Every year, tens of thousands of men, women and children are newly diagnosed with asthma. With 1 in 12* people suffering from asthma in the United States, there is a constant push for better diagnosis and treatment. With no known cure or definitive causes, theories as to why asthma occurs in a growing segment of the population are numerous.
Despite not knowing the exact reason why people develop asthma, numerous factors have been identified as things which can increase the risk of developing this disease, including exposure to tobacco smoke and other environmental factors. In a research paper published in December, Dr. John T. McBride stirred national attention by advising against the use of acetaminophen for children with asthma. As the second study released in a year on the topic, the article, "The Association of Acetaminophen and Asthma Prevalence and Severity," in Pediatrics examines previous research to determine that the link between acetaminophen and asthma is too great to ignore.
Though not the first study or research that leans towards a potential causal relationship between acetaminophen and asthma, it is the first in which the lead researcher advocates avoiding this popular pain reliever.
Much of the previous research has led to two potential relationships between acetaminophen and asthma. The first is that the use of acetaminophen actually increases airway inflammation, increasing severity and frequency of asthma attacks. The second possibility is that exposure to the pain reliever in utero, or in the first year after birth, may lead to an increased risk of developing asthma later in life. Dr. McBride's research focuses on an examination of research regarding the former.
In examining several previous studies of children who have used acetaminophen and related cases of asthma, McBride sees a trend. In the most telling, an international research project, headed by Richard Beasley, data from over 500,000 children in nearly 60 countries was gathered and analyzed. In these studies, observed children displayed increased chances of asthma attacks and/or developing asthma at fairly high rates. These included:
- 13-14 year olds who took acetaminophen more than once per year but less than once a month saw their risk for developing asthma jump by 40%
- 6-7 year olds who took acetaminophen more than once per year but less than once a month saw their risk for developing asthma jump by 60%
- Regardless of geography, culture or economic levels of the countries, when acetaminophen was used, the results were almost always the same
Other studies that were analyzed focused on the effect acetaminophen usage had upon adults. One in particular showed a near 50% increase in the risk of developing asthma with weekly use of the drug.
While there are multiple layers and details within each study, the broad trend that Dr. McBride observed in relation to acetaminophen use and asthma was enough for him to advise against the use of popular children's medicines that contain the compound.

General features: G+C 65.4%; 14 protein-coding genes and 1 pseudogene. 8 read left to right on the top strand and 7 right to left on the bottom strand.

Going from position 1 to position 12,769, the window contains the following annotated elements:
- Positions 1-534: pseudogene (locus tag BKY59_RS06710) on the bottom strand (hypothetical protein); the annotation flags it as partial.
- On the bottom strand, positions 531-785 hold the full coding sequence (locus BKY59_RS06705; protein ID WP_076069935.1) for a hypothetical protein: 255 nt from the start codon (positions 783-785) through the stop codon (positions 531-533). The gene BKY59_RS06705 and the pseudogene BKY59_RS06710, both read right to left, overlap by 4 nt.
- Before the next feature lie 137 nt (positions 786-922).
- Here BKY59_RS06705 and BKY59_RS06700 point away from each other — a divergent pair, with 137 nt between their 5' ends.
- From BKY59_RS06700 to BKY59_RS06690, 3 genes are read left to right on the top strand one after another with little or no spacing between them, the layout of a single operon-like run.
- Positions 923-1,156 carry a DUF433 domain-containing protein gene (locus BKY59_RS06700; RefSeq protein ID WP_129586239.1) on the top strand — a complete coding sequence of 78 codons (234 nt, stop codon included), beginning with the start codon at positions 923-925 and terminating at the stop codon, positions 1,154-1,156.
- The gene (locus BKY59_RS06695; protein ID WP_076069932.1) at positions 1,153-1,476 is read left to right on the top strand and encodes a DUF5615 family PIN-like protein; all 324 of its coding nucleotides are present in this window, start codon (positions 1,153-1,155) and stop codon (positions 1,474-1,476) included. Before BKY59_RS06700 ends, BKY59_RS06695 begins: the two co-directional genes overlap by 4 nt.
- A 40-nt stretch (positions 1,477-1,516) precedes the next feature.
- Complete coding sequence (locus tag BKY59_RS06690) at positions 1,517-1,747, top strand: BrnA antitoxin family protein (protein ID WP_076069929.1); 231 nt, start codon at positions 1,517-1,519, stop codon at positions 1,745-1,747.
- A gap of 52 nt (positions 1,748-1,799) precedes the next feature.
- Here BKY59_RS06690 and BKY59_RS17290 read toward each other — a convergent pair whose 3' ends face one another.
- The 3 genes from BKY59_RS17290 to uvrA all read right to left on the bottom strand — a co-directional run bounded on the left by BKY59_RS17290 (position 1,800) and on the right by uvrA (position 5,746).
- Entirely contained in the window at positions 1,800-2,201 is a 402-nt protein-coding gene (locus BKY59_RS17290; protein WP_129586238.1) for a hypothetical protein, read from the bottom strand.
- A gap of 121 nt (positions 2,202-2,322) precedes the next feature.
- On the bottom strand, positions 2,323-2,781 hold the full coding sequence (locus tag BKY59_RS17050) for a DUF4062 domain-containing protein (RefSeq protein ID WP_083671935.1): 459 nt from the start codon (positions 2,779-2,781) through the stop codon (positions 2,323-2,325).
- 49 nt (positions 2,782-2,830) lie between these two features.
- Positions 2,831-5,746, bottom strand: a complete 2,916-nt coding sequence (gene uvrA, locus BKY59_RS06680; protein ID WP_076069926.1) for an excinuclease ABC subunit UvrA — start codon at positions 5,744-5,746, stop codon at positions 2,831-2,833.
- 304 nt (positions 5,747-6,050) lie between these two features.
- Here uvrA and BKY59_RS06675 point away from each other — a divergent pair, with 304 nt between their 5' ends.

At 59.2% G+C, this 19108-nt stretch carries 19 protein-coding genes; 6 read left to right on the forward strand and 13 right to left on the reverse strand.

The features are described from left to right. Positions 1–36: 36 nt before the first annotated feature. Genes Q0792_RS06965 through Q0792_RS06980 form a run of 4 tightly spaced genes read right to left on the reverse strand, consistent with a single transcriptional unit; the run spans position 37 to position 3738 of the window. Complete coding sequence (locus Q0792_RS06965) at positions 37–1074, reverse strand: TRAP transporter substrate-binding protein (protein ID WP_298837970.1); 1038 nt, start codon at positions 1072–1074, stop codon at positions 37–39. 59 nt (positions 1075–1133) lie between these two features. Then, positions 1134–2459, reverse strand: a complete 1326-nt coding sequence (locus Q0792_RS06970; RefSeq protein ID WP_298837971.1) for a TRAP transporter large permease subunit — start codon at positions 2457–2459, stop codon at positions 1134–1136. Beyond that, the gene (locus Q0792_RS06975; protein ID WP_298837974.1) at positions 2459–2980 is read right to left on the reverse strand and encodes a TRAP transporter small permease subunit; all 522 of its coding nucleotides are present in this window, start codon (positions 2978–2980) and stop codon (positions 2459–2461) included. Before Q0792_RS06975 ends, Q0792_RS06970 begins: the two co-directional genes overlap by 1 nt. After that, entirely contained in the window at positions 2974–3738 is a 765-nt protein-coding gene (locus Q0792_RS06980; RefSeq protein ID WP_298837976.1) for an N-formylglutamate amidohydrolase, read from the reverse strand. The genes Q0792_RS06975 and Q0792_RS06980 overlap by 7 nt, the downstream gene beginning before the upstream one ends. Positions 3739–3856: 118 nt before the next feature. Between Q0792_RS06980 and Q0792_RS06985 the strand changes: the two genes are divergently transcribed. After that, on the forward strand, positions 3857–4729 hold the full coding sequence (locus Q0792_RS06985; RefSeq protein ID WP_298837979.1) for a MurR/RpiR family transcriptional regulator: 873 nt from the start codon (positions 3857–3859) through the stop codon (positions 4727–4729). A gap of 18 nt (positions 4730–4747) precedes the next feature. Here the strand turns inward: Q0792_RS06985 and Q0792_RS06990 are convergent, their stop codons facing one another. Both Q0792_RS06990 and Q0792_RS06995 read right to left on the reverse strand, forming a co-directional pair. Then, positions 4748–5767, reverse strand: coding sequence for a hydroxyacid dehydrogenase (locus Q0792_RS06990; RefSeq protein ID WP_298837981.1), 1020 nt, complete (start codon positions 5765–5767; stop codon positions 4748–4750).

McBride agrees with others that further research is needed. Where he differs is that for him the evidence of risk involved with the use of acetaminophen is so great that he believes at this point, research to prove the SAFETY of the drug needs to be done, not more research further proving adverse effects on asthmatics and children. Ultimately, if time proves Dr. McBride to be correct in his warnings, it will not be the first time that a popular children's medicine has fallen out of favor for health concerns.
Pain Relievers and Health Concerns
The questions surrounding the use of acetaminophen and asthma are not the first time a major children's pain reliever has been called into question. Children's aspirin used to be very common. Most of us who are in our 30's or older can remember Bayer's tiny orange flavored dissolvable aspirin that we would sometimes take as children.
Use of aspirin for children began falling as soon as acetaminophen and ibuprofen were introduced in 1956 and 1969, respectively. But then in 1967, the FDA began limiting the potency of children's aspirin
in an effort to reduce potential overdoses and other related issues with the use of aspirin by children. By the late 1970's statistics were beginning to show a significant link between the use of children's aspirin and Reye's Syndrome. Just a few years later, the CDC would begin advising against the use of aspirin for children under the age of 12 who were experiencing cold or flu symptoms. Consequently, the instances of Reye's Syndrome began to wane shortly thereafter.
This historical data somewhat matches a very interesting trend line. As aspirin declined, acetaminophen quickly became one of the most popular children's medicines for colds, aches and pains. As use of acetaminophen-based products like Tylenol has increased since 1980, so has the prevalence of asthma amongst children. As the graph indicates, the prevalence of asthma in children has steadily grown since 1980.**
For children with asthma or a family history of asthma, the amount data compiled over the last decade likely warrants, at a minimum, a serious discussion with your pediatrician or family physician. For those who share the same concern as Dr. McBride, ibuprofen has shown to be nearly as effective in pain relief and swelling as well as in treating cough and cold symptoms. Regardless of your stance, as medical and pharmacological research advances so too will our understanding of asthma.
To read the full text of Dr. McBride's study, download or view the PDF.
For full text of the Beasley study, Acetaminophen Use and Risk of Asthma, Rhinoconjunctivitis, and Eczema in Adolescents.
* CDC Asthma Infographic -
** For current asthma prevalence statistics in the U.S. -